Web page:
|Date of Birth||20 June 1909, Hobart, Tasmania, Australia|
|Date of Death||14 October 1959, Vancouver, British Columbia, Canada (heart attack)|
|Birth Name||Errol Leslie Thomson Flynn|
The Tasmanian Devil
|Height||6' 2" (1.88 m)|
Mini Bio (2)
Errol Flynn was born to parents Theodore Flynn, a respected biologist, and Marrelle Young, an adventurous young woman. Young Flynn was a rambunctious child who could be counted on to find trouble. Errol managed to have himself thrown out of every school he was enrolled in. In his late teens he set out to find gold, but instead found a series of short lived odd jobs. Information is sketchy, but the positions of police constable, sanitation engineer, treasure hunter, sheep castrator, shipmaster for hire, fisherman, and soldier seem to be among his more reputable career choices. Staying one jump ahead of the law and jealous husbands forced Flynn to England. He took up acting, a pastime he had previously stumbled into when asked to play (ironically) Fletcher Christian in a film called In the Wake of the Bounty (1933). Flynn's natural athletic talent and good looks attracted the attention of Warner Brothers and soon he was off to America. His luck held when he replaced Robert Donat in the title role of Captain Blood (1935). He quickly rocketed to stardom as the undisputed king of swashbuckler films, a title inherited from Douglas Fairbanks, but which remains his to this day. Onscreen, he was the freedom loving rebel, a man of action who fought against injustice and won the hearts of damsels in the process. His off-screen passions; drinking, fighting, boating and sex, made his film escapades seem pale. His love life brought him considerable fame, three statutory rape trials, and a lasting memorial in the expression "In like Flynn". Serious roles eluded him, and as his lifestyle eroded his youthful good looks, his career declined. Troubles with lawsuits and the IRS plagued him at this time, eroding what little money he had saved. A few good roles did come his way late in life, however, usually aging alcoholics, almost mirror images of Flynn. He was making a name as a serious actor before his death.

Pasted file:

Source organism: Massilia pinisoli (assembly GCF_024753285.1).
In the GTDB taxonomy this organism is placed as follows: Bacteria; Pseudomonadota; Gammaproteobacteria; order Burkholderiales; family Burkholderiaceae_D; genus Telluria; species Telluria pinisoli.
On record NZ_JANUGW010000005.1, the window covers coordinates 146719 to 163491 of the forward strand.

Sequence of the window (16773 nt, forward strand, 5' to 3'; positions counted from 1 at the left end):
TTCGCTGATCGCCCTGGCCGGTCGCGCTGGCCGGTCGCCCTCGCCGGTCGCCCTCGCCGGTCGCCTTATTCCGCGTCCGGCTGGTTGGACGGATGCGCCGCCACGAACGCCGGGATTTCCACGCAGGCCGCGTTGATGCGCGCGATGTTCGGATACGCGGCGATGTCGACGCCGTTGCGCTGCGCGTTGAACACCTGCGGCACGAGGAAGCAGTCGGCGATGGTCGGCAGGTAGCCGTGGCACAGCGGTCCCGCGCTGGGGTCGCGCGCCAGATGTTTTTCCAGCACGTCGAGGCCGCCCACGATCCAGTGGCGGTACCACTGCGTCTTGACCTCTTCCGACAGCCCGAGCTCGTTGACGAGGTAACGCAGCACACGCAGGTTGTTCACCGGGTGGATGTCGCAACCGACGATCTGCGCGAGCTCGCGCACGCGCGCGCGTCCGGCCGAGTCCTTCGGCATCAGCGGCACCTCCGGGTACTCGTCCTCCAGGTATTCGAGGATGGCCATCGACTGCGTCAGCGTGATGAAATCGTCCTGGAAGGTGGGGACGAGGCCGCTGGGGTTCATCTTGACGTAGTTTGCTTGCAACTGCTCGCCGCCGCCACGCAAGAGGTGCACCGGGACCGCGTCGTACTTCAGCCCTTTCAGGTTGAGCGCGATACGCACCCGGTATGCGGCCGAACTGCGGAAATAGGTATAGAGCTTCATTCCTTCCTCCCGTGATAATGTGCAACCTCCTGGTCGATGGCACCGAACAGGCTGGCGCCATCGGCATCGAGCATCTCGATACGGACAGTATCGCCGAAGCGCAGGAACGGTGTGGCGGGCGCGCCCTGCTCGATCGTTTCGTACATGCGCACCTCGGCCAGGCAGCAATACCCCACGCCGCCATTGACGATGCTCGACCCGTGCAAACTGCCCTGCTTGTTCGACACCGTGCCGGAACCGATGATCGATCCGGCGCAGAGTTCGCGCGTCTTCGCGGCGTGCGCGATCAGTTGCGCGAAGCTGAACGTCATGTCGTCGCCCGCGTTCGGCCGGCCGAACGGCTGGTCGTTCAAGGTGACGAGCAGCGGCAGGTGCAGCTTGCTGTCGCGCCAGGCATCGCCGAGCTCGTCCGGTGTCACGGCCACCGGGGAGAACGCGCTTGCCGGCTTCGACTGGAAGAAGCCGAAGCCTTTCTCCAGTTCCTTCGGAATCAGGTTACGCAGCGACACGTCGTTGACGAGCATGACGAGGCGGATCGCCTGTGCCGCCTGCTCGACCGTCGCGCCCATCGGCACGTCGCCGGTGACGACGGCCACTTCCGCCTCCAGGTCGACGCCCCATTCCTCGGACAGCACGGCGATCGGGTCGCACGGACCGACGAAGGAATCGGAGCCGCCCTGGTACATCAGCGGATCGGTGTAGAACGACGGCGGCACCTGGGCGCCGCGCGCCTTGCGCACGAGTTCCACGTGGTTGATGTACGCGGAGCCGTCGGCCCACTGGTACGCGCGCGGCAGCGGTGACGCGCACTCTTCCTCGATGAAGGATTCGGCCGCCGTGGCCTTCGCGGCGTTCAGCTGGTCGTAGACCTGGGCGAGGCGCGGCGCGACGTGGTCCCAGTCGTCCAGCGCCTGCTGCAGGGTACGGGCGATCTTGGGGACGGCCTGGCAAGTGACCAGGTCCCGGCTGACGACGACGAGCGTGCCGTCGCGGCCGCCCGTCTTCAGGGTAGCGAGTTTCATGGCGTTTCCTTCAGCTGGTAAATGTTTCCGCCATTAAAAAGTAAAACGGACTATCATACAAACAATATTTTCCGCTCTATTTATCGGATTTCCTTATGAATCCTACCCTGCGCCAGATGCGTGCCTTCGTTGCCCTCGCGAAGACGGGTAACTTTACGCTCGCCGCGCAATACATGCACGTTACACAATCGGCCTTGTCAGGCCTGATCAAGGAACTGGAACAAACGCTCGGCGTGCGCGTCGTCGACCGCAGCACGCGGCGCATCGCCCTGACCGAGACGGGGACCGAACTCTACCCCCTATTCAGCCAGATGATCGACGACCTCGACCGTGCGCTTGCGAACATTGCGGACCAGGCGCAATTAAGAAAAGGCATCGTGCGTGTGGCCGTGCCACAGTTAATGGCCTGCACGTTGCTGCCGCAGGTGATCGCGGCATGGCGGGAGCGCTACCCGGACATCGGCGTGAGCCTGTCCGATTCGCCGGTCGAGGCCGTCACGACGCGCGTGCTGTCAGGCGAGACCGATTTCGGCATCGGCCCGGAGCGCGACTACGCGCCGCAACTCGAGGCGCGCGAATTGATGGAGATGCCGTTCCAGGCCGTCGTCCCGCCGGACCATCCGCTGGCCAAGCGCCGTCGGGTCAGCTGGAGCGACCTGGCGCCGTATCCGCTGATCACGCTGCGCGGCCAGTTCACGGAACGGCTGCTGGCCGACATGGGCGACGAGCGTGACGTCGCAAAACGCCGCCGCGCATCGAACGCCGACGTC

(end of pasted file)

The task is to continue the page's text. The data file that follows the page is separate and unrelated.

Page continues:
Errol Flynn wrote an autobiography entitled "My Wicked, Wicked Ways". In the autobiography Flynn mentions his pilot, Barry Mahon throughout the book. Barry Mahon was a decorated fighter pilot who shot down more enemy aircraft than any other pilot in history. He was also the only man to escape from the Germans twice in World War II and the Hollywood movie, THE GREAT ESCAPE starring Steve McQueen, was based on Barry's life and this true-life adventure. It was thus only fitting that Errol Flynn, constantly fleeing from IRS agents, pissed off women and and law suits would hire Barry Mahon to be his personal pilot. But what is stranger than this is that. in later years. Barry Mahon would become Errol Flynn's personal manager and CEO of his production company, giving up flying to produce motion pictures. Accordingly, after Errol passed away, Barry Mahon and his daughter, producer Doris Keating, were able to purchase the literary rights to Errol Flynn's autobiography ("My Wicked Wicked Ways"). Based upon this and the track record established by Doris Keating with 4 prior TV movies, CBS granted a license agreement to Doris Keating Productions and, working with Columbia Pictures TV, Keating produced an extremely classy and well-cast Movie-of-the-Week which aired on CBS to rave reviews. This movie, a must-see bio-picture, does great justice to legend of Errol Flynn, and although it did not "white wash" the trouble Flynn got into in later years, it accurately reported that he was innocent of all charges brought against him. Unfortunately, these false charges contributed to the ruin of Errol Flynn's career as movie studios and the public are often fickle or unforgiving.